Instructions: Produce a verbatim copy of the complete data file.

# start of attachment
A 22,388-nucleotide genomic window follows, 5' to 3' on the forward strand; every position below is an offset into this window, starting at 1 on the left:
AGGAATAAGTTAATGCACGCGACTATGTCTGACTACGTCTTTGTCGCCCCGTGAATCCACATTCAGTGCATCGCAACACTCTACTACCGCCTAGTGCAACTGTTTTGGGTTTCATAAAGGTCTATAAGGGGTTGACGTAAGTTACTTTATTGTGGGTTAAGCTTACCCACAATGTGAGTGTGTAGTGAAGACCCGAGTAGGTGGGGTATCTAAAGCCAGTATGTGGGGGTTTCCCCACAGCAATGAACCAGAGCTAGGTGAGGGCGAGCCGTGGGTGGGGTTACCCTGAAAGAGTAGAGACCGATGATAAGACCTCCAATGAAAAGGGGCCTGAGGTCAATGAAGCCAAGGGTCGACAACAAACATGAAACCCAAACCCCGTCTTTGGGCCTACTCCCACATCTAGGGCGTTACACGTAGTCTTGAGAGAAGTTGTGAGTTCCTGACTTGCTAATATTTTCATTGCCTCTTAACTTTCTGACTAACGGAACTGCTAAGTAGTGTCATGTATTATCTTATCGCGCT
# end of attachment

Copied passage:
A 22,388-nucleotide genomic window follows, 5' to 3' on the forward strand; every position below is an offset into this window, starting at 1 on the left:
AGGAATAAGTTAATGCACGCGACTATGTCTGACTACGTCTTTGTCGCCCCGTGAATCCACATTCAGTGCATCGCAACACTCTACTACCGCCTAGTGCAACTGTTTTGGGTTTCATAAAGGTCTATAAGGGGTTGACGTAAGTTACTTTATTGTGGGTTAAGCTTACCCACAATGTGAGTGTGTAGTGAAGACCCGAGTAGGTGGGGTATCTAAAGCCAGTATGTGGGGGTTTCCCCACAGCAATGAACCAGAGCTAGGTGAGGGCGAGCCGTGGGTGGGGTTACCCTGAAAGAGTAGAGACCGATGATAAGACCTCCAATGAAAAGGGGCCTGAGGTCAATGAAGCCAAGGGTCGACAACAAACATGAAACCCAAACCCCGTCTTTGGGCCTACTCCCACATCTAGGGCGTTACACGTAGTCTTGAGAGAAGTTGTGAGTTCCTGACTTGCTAATATTTTCATTGCCTCTTAACTTTCTGACTAACGGAACTGCTAAGTAGTGTCATGTATTATCTTATCGCGCT